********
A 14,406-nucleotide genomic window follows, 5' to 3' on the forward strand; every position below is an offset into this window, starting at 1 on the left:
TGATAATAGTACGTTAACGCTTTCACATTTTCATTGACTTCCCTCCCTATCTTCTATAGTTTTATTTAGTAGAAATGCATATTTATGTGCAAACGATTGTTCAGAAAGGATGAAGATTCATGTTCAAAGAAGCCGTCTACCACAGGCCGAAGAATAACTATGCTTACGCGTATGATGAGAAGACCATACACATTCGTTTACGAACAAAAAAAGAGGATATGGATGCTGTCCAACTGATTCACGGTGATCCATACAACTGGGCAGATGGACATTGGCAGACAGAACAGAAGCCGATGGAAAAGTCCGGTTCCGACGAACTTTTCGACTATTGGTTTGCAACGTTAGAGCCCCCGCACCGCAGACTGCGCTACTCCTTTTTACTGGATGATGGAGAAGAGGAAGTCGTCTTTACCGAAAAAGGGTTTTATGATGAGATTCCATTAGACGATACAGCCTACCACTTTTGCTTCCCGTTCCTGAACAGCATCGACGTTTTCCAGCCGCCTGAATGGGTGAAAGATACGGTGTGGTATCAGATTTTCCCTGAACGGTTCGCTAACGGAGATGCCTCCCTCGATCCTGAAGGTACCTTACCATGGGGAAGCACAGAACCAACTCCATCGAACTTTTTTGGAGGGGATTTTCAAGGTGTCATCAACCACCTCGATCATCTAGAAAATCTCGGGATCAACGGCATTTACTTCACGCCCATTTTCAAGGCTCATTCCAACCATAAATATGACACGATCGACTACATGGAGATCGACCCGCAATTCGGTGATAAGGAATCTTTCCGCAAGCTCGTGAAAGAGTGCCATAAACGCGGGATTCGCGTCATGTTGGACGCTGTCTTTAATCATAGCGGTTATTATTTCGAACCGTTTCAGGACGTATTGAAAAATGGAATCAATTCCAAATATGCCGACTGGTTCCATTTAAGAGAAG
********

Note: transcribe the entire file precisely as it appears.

A 14,406-nucleotide genomic window follows, 5' to 3' on the forward strand; every position below is an offset into this window, starting at 1 on the left:
TGATAATAGTACGTTAACGCTTTCACATTTTCATTGACTTCCCTCCCTATCTTCTATAGTTTTATTTAGTAGAAATGCATATTTATGTGCAAACGATTGTTCAGAAAGGATGAAGATTCATGTTCAAAGAAGCCGTCTACCACAGGCCGAAGAATAACTATGCTTACGCGTATGATGAGAAGACCATACACATTCGTTTACGAACAAAAAAAGAGGATATGGATGCTGTCCAACTGATTCACGGTGATCCATACAACTGGGCAGATGGACATTGGCAGACAGAACAGAAGCCGATGGAAAAGTCCGGTTCCGACGAACTTTTCGACTATTGGTTTGCAACGTTAGAGCCCCCGCACCGCAGACTGCGCTACTCCTTTTTACTGGATGATGGAGAAGAGGAAGTCGTCTTTACCGAAAAAGGGTTTTATGATGAGATTCCATTAGACGATACAGCCTACCACTTTTGCTTCCCGTTCCTGAACAGCATCGACGTTTTCCAGCCGCCTGAATGGGTGAAAGATACGGTGTGGTATCAGATTTTCCCTGAACGGTTCGCTAACGGAGATGCCTCCCTCGATCCTGAAGGTACCTTACCATGGGGAAGCACAGAACCAACTCCATCGAACTTTTTTGGAGGGGATTTTCAAGGTGTCATCAACCACCTCGATCATCTAGAAAATCTCGGGATCAACGGCATTTACTTCACGCCCATTTTCAAGGCTCATTCCAACCATAAATATGACACGATCGACTACATGGAGATCGACCCGCAATTCGGTGATAAGGAATCTTTCCGCAAGCTCGTGAAAGAGTGCCATAAACGCGGGATTCGCGTCATGTTGGACGCTGTCTTTAATCATAGCGGTTATTATTTCGAACCGTTTCAGGACGTATTGAAAAATGGAATCAATTCCAAATATGCCGACTGGTTCCATTTAAGAGAAG